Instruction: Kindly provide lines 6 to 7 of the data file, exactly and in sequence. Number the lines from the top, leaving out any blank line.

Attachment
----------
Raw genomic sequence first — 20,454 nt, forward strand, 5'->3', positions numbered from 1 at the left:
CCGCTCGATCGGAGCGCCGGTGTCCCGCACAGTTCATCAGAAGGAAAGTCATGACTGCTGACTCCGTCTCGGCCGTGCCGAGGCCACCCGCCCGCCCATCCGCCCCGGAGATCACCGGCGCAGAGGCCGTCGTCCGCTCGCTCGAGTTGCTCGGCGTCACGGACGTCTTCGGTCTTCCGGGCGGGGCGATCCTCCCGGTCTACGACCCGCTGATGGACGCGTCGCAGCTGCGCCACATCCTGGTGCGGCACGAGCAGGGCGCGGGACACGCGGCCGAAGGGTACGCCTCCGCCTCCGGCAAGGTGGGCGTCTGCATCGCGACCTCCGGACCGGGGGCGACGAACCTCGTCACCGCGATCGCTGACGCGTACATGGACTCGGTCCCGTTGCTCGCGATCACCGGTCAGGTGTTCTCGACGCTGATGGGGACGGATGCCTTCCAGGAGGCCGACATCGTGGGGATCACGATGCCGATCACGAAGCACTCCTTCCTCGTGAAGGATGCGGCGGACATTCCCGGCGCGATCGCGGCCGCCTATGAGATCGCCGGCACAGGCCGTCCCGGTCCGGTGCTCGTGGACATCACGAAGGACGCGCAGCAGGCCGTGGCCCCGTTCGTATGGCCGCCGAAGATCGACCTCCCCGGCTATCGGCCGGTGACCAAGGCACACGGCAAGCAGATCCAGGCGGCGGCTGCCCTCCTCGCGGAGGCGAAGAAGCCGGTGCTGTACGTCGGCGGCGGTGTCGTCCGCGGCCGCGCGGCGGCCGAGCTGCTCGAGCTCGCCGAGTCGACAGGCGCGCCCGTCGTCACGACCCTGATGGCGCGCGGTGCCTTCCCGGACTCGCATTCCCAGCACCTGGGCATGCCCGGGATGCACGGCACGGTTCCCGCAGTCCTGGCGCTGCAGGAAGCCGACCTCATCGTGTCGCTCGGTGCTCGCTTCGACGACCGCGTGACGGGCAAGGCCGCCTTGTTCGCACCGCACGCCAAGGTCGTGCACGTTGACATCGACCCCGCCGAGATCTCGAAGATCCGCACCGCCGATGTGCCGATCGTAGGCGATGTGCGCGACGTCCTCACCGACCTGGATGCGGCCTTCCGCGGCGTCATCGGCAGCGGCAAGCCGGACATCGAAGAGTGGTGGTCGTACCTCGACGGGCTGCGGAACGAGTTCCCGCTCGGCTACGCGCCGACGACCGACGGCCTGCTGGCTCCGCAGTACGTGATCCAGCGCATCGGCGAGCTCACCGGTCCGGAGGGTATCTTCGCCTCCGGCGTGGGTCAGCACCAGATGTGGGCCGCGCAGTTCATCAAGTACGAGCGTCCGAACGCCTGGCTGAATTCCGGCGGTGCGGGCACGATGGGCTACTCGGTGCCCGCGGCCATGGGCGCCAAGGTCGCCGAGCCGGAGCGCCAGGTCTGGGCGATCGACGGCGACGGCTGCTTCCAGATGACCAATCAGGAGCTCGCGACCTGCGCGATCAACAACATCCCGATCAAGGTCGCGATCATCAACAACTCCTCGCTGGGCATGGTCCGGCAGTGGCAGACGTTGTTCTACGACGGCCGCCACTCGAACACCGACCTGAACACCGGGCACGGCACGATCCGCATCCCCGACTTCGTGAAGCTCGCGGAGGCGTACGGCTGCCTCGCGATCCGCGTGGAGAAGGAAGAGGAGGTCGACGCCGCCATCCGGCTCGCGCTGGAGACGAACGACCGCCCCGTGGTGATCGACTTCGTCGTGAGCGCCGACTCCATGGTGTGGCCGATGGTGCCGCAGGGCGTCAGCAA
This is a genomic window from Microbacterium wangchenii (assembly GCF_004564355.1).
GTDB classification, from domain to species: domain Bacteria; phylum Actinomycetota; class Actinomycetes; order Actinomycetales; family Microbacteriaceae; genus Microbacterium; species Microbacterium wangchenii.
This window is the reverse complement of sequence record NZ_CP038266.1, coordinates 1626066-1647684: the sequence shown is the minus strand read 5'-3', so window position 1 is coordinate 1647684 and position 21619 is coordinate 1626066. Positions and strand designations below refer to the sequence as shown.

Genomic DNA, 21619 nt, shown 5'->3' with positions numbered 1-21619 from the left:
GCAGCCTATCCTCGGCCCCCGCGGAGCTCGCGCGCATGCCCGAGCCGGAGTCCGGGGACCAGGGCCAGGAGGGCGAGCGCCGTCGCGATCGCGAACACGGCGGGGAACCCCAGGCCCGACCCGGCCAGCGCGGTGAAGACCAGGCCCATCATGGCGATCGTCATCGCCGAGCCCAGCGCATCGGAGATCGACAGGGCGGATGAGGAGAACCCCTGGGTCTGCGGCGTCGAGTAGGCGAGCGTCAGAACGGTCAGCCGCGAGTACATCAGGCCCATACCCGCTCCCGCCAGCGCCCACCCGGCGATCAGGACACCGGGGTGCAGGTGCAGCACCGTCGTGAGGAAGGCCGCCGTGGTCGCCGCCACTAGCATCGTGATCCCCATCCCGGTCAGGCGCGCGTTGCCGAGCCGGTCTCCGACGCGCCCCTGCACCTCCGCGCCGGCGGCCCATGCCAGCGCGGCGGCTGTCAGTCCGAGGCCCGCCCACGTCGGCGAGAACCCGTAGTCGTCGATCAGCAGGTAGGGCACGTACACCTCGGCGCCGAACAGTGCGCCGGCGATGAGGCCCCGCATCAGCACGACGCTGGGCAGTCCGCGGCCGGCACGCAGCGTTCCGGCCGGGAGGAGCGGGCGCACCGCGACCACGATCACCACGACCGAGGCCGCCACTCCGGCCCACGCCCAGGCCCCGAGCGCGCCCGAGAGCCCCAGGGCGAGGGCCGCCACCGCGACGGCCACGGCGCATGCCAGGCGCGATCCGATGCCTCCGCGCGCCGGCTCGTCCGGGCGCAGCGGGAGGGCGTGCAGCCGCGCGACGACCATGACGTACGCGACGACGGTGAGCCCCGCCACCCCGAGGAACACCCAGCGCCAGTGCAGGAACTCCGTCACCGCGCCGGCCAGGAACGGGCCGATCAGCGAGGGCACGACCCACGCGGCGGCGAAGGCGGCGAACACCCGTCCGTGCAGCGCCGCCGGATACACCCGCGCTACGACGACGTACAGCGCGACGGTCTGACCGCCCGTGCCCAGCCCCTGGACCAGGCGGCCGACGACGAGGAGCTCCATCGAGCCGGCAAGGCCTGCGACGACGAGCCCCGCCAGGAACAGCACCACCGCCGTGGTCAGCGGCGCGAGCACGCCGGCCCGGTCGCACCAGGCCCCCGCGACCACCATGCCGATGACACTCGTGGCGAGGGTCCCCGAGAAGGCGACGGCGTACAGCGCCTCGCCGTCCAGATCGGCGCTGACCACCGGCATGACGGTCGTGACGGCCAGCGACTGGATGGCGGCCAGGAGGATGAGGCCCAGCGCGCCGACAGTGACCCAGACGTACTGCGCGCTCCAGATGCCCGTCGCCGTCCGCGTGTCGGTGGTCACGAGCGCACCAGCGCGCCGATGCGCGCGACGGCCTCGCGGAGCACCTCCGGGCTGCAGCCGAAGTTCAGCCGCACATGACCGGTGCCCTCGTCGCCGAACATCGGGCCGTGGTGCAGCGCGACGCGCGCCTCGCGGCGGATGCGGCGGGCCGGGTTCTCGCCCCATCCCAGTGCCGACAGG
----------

Genomic DNA, 21619 nt, shown 5'->3' with positions numbered 1-21619 from the left:
GCAGCCTATCCTCGGCCCCCGCGGAGCTCGCGCGCATGCCCGAGCCGGAGTCCGGGGACCAGGGCCAGGAGGGCGAGCGCCGTCGCGATCGCGAACACGGCGGGGAACCCCAGGCCCGACCCGGCCAGCGCGGTGAAGACCAGGCCCATCATGGCGATCGTCATCGCCGAGCCCAGCGCATCGGAGATCGACAGGGCGGATGAGGAGAACCCCTGGGTCTGCGGCGTCGAGTAGGCGAGCGTCAGAACGGTCAGCCGCGAGTACATCAGGCCCATACCCGCTCCCGCCAGCGCCCACCCGGCGATCAGGACACCGGGGTGCAGGTGCAGCACCGTCGTGAGGAAGGCCGCCGTGGTCGCCGCCACTAGCATCGTGATCCCCATCCCGGTCAGGCGCGCGTTGCCGAGCCGGTCTCCGACGCGCCCCTGCACCTCCGCGCCGGCGGCCCATGCCAGCGCGGCGGCTGTCAGTCCGAGGCCCGCCCACGTCGGCGAGAACCCGTAGTCGTCGATCAGCAGGTAGGGCACGTACACCTCGGCGCCGAACAGTGCGCCGGCGATGAGGCCCCGCATCAGCACGACGCTGGGCAGTCCGCGGCCGGCACGCAGCGTTCCGGCCGGGAGGAGCGGGCGCACCGCGACCACGATCACCACGACCGAGGCCGCCACTCCGGCCCACGCCCAGGCCCCGAGCGCGCCCGAGAGCCCCAGGGCGAGGGCCGCCACCGCGACGGCCACGGCGCATGCCAGGCGCGATCCGATGCCTCCGCGCGCCGGCTCGTCCGGGCGCAGCGGGAGGGCGTGCAGCCGCGCGACGACCATGACGTACGCGACGACGGTGAGCCCCGCCACCCCGAGGAACACCCAGCGCCAGTGCAGGAACTCCGTCACCGCGCCGGCCAGGAACGGGCCGATCAGCGAGGGCACGACCCACGCGGCGGCGAAGGCGGCGAACACCCGTCCGTGCAGCGCCGCCGGATACACCCGCGCTACGACGACGTACAGCGCGACGGTCTGACCGCCCGTGCCCAGCCCCTGGACCAGGCGGCCGACGACGAGGAGCTCCATCGAGCCGGCAAGGCCTGCGACGACGAGCCCCGCCAGGAACAGCACCACCGCCGTGGTCAGCGGCGCGAGCACGCCGGCCCGGTCGCACCAGGCCCCCGCGACCACCATGCCGATGACACTCGTGGCGAGGGTCCCCGAGAAGGCGACGGCGTACAGCGCCTCGCCGTCCAGATCGGCGCTGACCACCGGCATGACGGTCGTGACGGCCAGCGACTGGATGGCGGCCAGGAGGATGAGGCCCAGCGCGCCGACAGTGACCCAGACGTACTGCGCGCTCCAGATGCCCGTCGCCGTCCGCGTGTCGGTGGTCACGAGCGCACCAGCGCGCCGATGCGCGCGACGGCCTCGCGGAGCACCTCCGGGCTGCAGCCGAAGTTCAGCCGCACATGACCGGTGCCCTCGTCGCCGAACATCGGGCCGTGGTGCAGCGCGACGCGCGCCTCGCGGCGGATGCGGCGGGCCGGGTTCTCGCCCCATCCCAGTGCCGACAGG